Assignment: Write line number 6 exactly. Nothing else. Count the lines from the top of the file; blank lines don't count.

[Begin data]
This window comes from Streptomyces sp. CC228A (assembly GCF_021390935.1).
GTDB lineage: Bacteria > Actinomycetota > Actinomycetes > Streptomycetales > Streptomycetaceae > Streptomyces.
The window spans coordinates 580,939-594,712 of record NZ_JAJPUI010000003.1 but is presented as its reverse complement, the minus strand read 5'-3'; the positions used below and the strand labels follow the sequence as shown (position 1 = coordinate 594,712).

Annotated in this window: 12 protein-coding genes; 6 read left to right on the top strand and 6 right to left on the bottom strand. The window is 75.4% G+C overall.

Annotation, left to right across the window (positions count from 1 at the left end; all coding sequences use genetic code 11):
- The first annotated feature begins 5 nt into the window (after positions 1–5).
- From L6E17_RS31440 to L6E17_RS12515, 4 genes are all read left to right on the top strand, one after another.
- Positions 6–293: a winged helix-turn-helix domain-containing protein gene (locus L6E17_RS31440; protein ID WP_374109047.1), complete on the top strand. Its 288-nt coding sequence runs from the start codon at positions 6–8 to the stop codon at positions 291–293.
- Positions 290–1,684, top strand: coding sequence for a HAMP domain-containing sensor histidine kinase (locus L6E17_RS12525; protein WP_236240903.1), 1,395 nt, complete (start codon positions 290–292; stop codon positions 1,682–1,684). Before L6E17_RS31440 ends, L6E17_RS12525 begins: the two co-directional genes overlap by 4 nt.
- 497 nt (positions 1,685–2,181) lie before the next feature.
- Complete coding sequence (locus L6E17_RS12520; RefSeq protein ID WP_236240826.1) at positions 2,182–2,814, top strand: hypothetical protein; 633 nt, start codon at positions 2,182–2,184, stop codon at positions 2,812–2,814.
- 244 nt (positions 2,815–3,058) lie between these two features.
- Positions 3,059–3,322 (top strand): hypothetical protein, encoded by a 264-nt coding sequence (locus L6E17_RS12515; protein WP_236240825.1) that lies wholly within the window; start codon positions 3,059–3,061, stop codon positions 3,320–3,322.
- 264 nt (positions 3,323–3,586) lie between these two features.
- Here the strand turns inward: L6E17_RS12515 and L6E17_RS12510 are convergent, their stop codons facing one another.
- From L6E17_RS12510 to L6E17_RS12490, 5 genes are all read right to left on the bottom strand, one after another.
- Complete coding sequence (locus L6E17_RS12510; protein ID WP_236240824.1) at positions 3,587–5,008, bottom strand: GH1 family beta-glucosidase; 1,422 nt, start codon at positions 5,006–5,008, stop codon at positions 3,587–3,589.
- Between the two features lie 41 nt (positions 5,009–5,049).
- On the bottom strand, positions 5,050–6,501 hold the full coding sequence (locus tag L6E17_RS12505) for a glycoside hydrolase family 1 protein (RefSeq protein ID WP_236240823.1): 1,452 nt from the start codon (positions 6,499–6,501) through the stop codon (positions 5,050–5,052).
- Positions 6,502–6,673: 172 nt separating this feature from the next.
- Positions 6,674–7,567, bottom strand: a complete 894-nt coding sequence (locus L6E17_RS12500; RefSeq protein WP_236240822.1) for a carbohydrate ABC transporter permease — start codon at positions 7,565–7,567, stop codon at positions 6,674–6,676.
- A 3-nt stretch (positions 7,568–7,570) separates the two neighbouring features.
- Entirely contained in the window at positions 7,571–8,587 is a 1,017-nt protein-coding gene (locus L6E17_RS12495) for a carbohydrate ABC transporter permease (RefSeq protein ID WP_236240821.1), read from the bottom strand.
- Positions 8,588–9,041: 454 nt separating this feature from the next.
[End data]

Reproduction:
- The first annotated feature begins 5 nt into the window (after positions 1–5).